20 ene. 2006

Can of Corn: This is so right 1.20.2006. I hope "can of corn" knew that I was saying the exact opposite of what I think. It's pretty obvious, but then again I am not sure if he is saying "right,"that's the opposite of what I think too," or "that's what I think>."

7 comentarios:

JWG dijo...
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JWG dijo...

Was thinking about a few lines in my comment (sorry for posting two), reading them again, realizing they didn?t say what I wanted to say.

When we (I) write a poem, words come up, and I don?t know from where, and sometimes they stick around until all the editing is done. in translation we seem to have an outline, but there is plenty of room for play in the middle. There needs to be a melding. a gentle tug of poet and translator until the poem reads well in the language into which it was translated.

Words don?t even translate from person to person in the same language. Not saying we shouldn?t try to convey meaning through similar words (especially when we are dealing with languages as close as Spanish and English.), but the meaning, why the poem necessitated translation, that must remain, and for that to remain, some of the original poet?s games must (sometimes) be dropped.

I think a translator needs to trust her/his poetic instinct and use it. If a poem you are translating strays too far from what you want to do, maybe it is a poem best translated by another person. If a translator understands the poem, none of these rules matter, and if they don?t, there are no rules which could make the translation work.

Jonathan dijo...

You're making things too complicated. When Blackburn destroys Lorca simple parellelism "La mar no tiene naranjas / ni Sevilla tiene amor," there is no excuse for this. It's wtf translation. That's not some poetic "game" irrelevant to the poem, but the basic way in which the poem works. To think there's some essential meaning more important than this, that's better captured by--

"Oranges / do not grow in the sea / anymore than there's love in Sevilla."

JWG dijo...

The ocean does not have oranges
nor Seville, love

The ocean does not
have oranges nor Seville

but I don?t know Spanish like I should. Is that above translation Blackburn?s? It doesn?t work on any level. The language, the breaks, what was said.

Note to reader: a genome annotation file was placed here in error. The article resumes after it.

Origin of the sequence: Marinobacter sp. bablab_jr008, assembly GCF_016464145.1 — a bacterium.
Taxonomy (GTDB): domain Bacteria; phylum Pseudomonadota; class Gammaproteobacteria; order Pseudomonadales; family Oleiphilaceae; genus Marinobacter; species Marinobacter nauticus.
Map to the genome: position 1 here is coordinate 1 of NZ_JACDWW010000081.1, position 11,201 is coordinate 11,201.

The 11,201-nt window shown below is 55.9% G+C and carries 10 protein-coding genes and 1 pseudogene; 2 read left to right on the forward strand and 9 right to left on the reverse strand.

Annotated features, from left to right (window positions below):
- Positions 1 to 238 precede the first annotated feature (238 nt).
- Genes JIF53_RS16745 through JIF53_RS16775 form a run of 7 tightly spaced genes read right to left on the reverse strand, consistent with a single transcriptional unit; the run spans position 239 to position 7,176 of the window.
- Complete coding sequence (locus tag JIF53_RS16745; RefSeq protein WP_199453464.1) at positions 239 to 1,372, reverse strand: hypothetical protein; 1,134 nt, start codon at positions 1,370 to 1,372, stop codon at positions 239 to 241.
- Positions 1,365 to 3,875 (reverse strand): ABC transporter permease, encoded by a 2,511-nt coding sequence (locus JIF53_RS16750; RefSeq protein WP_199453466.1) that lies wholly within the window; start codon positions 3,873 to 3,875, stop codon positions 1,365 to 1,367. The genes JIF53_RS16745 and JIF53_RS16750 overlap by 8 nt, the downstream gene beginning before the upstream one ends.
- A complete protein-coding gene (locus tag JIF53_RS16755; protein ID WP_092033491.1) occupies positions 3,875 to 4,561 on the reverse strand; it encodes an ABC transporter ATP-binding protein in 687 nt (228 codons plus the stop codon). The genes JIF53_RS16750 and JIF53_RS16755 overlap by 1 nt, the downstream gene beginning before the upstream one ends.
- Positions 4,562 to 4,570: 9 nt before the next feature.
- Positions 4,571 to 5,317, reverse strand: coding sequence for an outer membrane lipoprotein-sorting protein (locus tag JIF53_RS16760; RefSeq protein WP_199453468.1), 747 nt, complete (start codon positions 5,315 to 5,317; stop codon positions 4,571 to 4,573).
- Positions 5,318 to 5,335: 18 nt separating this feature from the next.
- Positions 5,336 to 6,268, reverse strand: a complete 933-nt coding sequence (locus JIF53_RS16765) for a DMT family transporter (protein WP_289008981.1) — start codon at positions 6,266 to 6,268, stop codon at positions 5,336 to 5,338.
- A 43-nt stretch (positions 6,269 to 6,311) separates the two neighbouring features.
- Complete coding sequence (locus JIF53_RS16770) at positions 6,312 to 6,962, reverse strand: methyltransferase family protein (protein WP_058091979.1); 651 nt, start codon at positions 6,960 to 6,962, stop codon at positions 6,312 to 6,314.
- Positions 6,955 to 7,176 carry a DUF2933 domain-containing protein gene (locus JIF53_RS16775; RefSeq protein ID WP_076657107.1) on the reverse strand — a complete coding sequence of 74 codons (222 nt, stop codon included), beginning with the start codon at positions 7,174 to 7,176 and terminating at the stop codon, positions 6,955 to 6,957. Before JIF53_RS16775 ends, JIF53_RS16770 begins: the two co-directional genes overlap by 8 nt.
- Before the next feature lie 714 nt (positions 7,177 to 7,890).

Something gets thrown out in translation. Decisions need to be made. Just seems that the form is often times so tied to the original language in rhyme, meter, and syllable, that leaving it out of the translation helps the translation to exist as a poem, and not as a translation.

Thanks for the earlier reply.

Have you thought about posting a poem you?ve translated from Spanish (original and yr translation) on yr blog and having other people come by and try their hand at it? Might be fun.

JWG dijo...

Read more of yr blog, it was Blackburn. Liked him plenty in school. still like him now. But that is some ugly stuff. What happens to a poet?s ability when he tries his hand at translation? Why did this sloppiness come forth from an otherwise good poet?

But I am curious about something different. You?ve given me an example of Blackburn stinking it up bc he just threw away everything the poet had written. nothing remains. what about translations that fail because everything i.e.: form, diction, pacing etc. (except what it was that made it great) remains. I am interested in the greatness of the poem. That is what I want to come across. In the end it is a collaboration and the translator and poet deserve credit for it, whereas when it stinks, only the translator is to blame.

If it works I don?t ask how close it was to the original and I don?t prefer another poem to it simply because this other poem kept more devices.

Jonathan dijo...

Good question. I'd have to say that it it had a lot of what was in the orginal poem, and still failed, it would still be a good translation, a good entry into the original. It would have some value as sheer INFORMATION even if we judged it a failure as a poem.

JWG dijo...

Thanks Jonathan.